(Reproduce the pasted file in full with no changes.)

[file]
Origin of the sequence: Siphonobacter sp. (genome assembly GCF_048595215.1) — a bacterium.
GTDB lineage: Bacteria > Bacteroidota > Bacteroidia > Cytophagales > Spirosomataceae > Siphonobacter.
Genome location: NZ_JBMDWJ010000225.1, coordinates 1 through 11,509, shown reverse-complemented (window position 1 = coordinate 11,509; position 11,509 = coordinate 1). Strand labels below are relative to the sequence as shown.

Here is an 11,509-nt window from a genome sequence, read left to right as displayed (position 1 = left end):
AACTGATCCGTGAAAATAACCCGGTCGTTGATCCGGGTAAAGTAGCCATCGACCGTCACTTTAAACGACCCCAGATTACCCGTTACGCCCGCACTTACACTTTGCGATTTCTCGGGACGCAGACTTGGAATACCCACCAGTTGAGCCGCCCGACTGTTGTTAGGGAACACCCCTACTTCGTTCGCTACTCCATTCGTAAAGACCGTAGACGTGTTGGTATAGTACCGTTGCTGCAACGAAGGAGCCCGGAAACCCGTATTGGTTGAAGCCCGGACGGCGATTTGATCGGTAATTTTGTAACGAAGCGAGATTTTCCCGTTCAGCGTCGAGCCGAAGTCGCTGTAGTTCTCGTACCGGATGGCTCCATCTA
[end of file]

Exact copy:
Origin of the sequence: Siphonobacter sp. (genome assembly GCF_048595215.1) — a bacterium.
GTDB lineage: Bacteria > Bacteroidota > Bacteroidia > Cytophagales > Spirosomataceae > Siphonobacter.
Genome location: NZ_JBMDWJ010000225.1, coordinates 1 through 11,509, shown reverse-complemented (window position 1 = coordinate 11,509; position 11,509 = coordinate 1). Strand labels below are relative to the sequence as shown.

Here is an 11,509-nt window from a genome sequence, read left to right as displayed (position 1 = left end):
AACTGATCCGTGAAAATAACCCGGTCGTTGATCCGGGTAAAGTAGCCATCGACCGTCACTTTAAACGACCCCAGATTACCCGTTACGCCCGCACTTACACTTTGCGATTTCTCGGGACGCAGACTTGGAATACCCACCAGTTGAGCCGCCCGACTGTTGTTAGGGAACACCCCTACTTCGTTCGCTACTCCATTCGTAAAGACCGTAGACGTGTTGGTATAGTACCGTTGCTGCAACGAAGGAGCCCGGAAACCCGTATTGGTTGAAGCCCGGACGGCGATTTGATCGGTAATTTTGTAACGAAGCGAGATTTTCCCGTTCAGCGTCGAGCCGAAGTCGCTGTAGTTCTCGTACCGGATGGCTCCATCTA